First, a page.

You have heard about it. It’s in the Bible, “The Secret” talks about it as a key law of the Universe. Here is one more inspiring example to show you that selflessly giving comes back tenfold… or more.
Anna James is a senior high school student from Grey Highlands Secondary School in Flesherton, Ontario. She just graduated and her last two years have been busy. Distressed by world poverty, Anna decided to take action and founded her school’s Humanitarian Club. She couldn’t accept that people in countries far away were starving or couldn’t study. So she spearheaded Project Love. The goal was to help schools in Tanzania while involving her classmates in Grey Highlands. She devised an inter-class competition which gathered and sent 800 school supply kits to Tanzania.
How can you increase awareness about hunger among your peers? Anna’s idea was to organize an overnight “30 Hour Famine” group and help plan African lunches, to expose her community to global cuisine and gather funds for charitable causes. She also wanted first hand experience. In 2008, for six weeks, Anna volunteered in Peru helping abandoned and disabled children while also assisting impoverished seniors in the Peruvian desert.
She was also active in other areas, so much so, that she became, to her surprise, one of the recipient of a scholarship, which recognizes 20 students across Canada who are making a difference in their communities. This windfall will cover her post-secondary tuition and living expenses. Says Anna, “All along there have been personal rewards. I would have done these things regardless of the chances of a scholarship. The reward is the people you meet and it’s nice to have this material reward too.” Via Bayshore Broadcasting
Do you still not believe in giving and receiving? Or have you had a surprising experience?
Faron Hall was asking for spare change to a teen. That teen didn’t have any and walked away but if he had known what would happen later, he would have offered his entire savings to the homeless man.
In Winnipeg, Canada, life is hard for everyone. For those living in the fringes of the society it is much more than that. Years ago, Faron Hall was a promising teacher aid and a college student when his mother was murdered. Unable to cope with the situation, he slowly drifted into low paying jobs and alcohol.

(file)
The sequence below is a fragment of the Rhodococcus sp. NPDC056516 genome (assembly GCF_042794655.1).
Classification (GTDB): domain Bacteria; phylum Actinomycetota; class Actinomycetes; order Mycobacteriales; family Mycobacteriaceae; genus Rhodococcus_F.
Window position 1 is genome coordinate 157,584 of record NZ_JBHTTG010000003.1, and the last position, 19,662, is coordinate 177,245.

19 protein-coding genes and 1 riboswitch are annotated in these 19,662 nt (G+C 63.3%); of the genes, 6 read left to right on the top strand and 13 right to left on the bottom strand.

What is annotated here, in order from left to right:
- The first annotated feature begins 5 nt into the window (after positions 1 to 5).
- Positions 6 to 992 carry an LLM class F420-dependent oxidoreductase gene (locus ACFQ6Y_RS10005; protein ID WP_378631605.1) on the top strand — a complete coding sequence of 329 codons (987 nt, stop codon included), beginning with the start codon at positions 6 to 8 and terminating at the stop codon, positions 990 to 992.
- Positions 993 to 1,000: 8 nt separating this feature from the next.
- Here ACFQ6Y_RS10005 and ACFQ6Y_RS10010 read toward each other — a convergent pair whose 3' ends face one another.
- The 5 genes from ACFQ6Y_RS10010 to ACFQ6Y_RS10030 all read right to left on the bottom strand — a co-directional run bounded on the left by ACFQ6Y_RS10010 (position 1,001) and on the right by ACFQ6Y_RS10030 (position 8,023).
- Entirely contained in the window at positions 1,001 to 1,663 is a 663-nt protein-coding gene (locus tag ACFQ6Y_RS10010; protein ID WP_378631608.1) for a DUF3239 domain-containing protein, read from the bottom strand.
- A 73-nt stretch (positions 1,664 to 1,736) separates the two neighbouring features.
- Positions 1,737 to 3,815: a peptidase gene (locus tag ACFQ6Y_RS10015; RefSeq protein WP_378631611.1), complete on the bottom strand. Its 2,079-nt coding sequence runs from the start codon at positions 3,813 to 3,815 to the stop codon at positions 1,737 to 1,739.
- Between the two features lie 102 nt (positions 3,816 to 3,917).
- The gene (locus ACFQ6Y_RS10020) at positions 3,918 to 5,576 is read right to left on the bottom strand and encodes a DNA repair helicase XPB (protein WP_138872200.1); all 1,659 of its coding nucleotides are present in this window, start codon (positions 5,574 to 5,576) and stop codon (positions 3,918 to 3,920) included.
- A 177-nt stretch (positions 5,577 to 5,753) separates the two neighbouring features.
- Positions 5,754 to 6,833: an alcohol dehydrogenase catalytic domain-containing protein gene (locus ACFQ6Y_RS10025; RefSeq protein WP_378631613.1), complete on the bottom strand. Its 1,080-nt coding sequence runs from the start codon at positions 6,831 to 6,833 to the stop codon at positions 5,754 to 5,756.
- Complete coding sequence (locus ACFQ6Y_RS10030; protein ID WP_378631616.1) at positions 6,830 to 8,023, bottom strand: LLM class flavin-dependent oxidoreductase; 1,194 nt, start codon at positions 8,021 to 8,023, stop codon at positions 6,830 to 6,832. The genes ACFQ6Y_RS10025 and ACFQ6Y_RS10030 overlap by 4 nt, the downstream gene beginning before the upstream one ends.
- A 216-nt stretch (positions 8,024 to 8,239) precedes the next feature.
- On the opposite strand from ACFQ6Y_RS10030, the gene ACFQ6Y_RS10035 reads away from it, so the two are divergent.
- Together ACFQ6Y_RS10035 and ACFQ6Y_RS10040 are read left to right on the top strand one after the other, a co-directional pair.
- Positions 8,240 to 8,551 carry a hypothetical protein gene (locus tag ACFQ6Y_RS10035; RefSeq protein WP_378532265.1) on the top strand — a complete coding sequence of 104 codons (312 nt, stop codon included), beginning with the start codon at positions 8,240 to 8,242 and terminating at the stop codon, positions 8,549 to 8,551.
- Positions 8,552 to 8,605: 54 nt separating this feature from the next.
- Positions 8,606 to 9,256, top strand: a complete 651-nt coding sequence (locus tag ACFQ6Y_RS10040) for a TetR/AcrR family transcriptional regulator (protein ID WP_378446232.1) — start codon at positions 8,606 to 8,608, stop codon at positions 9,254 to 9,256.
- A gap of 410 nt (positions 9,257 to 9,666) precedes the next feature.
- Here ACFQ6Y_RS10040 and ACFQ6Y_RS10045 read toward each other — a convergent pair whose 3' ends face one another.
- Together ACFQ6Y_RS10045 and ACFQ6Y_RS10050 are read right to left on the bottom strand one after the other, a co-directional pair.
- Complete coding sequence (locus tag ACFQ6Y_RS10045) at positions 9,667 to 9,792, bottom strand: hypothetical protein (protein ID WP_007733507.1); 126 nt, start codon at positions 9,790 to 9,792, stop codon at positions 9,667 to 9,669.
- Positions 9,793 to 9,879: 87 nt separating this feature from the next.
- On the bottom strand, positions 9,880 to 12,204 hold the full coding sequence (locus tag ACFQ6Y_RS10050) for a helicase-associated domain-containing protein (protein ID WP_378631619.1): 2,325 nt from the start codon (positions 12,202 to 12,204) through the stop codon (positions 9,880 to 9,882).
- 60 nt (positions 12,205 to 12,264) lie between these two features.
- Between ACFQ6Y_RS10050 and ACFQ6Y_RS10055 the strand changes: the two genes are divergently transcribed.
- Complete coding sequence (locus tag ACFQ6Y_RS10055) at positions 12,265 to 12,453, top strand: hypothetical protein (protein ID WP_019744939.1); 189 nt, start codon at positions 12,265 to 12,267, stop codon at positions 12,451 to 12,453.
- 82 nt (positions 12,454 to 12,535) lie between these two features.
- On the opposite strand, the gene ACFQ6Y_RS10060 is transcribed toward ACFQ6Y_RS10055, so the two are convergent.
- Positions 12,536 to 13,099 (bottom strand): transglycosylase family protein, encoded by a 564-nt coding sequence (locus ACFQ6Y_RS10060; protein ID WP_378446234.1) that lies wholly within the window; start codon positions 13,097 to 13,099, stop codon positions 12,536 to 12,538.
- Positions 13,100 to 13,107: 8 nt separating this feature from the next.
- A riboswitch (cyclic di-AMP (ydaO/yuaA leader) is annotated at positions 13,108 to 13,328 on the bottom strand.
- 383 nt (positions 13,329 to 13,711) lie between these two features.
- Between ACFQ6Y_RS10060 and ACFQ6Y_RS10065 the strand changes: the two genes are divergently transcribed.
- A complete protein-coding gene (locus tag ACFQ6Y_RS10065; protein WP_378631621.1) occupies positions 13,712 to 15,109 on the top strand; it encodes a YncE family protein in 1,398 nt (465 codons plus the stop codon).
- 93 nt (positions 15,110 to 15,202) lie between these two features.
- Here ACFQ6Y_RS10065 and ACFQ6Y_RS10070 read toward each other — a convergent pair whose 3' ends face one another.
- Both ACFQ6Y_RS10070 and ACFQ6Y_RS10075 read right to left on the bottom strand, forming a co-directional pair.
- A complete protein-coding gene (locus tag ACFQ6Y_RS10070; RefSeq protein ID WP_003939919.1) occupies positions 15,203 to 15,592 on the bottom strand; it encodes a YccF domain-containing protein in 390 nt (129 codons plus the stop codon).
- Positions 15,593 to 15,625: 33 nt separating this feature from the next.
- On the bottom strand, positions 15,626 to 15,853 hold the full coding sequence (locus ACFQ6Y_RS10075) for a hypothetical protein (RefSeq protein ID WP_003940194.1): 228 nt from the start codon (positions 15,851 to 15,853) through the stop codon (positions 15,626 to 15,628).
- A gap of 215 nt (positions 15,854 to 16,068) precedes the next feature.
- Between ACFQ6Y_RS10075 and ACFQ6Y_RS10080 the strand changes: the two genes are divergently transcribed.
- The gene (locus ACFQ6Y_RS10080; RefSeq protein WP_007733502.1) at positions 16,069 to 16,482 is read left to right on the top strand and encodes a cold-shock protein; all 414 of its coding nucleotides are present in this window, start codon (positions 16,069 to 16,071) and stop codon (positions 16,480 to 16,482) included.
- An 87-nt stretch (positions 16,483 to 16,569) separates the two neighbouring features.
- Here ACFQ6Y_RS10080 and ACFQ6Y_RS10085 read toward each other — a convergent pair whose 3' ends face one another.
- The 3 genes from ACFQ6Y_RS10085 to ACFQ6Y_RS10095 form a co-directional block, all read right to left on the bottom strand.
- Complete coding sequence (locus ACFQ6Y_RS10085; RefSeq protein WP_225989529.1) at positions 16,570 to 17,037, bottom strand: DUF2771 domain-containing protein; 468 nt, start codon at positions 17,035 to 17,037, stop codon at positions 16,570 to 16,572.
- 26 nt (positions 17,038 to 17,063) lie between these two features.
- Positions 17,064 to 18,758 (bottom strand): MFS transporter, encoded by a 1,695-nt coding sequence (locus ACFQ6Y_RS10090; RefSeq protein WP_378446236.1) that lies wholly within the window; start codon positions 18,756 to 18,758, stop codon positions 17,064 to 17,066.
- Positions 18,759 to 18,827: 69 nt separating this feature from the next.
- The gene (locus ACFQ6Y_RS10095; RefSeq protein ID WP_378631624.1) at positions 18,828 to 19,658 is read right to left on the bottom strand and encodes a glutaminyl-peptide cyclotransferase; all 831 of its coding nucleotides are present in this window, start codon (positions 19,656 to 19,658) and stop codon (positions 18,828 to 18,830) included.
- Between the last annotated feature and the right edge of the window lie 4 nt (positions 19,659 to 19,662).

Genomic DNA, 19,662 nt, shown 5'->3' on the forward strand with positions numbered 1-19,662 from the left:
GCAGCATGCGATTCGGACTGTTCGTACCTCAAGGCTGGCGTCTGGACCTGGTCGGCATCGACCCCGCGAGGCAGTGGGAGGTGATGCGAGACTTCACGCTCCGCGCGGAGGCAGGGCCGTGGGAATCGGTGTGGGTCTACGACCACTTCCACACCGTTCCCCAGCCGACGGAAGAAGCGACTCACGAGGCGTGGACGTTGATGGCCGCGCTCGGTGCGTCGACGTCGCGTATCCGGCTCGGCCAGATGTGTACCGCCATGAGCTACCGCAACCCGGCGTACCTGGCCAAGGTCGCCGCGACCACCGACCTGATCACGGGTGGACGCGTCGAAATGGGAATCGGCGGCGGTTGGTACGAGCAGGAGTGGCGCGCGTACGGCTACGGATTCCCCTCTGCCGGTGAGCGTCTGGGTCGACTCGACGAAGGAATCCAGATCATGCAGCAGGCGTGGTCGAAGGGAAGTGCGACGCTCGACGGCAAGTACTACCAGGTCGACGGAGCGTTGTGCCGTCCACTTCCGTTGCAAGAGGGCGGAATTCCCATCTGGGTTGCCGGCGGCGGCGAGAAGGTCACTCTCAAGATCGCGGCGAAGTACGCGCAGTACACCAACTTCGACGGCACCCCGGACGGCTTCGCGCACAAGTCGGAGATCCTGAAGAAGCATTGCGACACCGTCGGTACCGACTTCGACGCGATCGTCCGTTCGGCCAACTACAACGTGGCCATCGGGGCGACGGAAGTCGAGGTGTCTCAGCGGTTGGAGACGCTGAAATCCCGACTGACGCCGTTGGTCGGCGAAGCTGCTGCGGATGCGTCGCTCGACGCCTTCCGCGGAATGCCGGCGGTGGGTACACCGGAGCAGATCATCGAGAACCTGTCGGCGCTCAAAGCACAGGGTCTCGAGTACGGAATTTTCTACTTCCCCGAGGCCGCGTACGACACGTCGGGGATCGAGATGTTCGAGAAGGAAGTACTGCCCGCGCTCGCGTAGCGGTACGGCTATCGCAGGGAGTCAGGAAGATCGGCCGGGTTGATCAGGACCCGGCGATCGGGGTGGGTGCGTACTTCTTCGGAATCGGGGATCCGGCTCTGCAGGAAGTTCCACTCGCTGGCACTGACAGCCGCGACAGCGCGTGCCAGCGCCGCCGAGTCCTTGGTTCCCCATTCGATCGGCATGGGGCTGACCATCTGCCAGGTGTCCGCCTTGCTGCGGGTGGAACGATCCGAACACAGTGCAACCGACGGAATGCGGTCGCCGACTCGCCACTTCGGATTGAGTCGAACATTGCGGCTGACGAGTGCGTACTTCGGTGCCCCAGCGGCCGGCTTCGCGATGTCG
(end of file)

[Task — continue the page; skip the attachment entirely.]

From his makeshift home on the riverbank, Faron Hall saw the same teen falling from the bridge into the Red river, swift and swollen from flood waters. Suddenly there was no more spare change, hard times or alcohol. A life had to be saved and Faron dove into the river. He saved the teen’s life and became an instant hero in Canada.
Later, at a press conference, he had this to say: “All us homeless people, we’re not all stupid idiots. We’re not all bums who dress dirty,” he said. “Don’t judge the way we dress; judge right here, in the mind and in the heart.”
Remember, don’t judge. You are looking at another human being who is in a difficult situation. I agree that it is not easy not to judge, so from now on I will remember what Faron Hall did one day in Winnipeg. Via cbc.ca
He visited Cambodia as a tourist and thought he could help local people who were learning computer skills but couldn’t find a job. He founded there a non-profit company that works like a business and helps the poorest Cambodians find better jobs and upgrade their skills. The company, Digital Divide Data has now expanded to Laos and Vietnam. Via montrealgazette.com
He used to choose his lottery numbers in the same coffee shop week after week. He befriended the waitresses there and promised to give them a share if he would win. When that happened, he made sure to track them down to hand them their check. Via thestar.com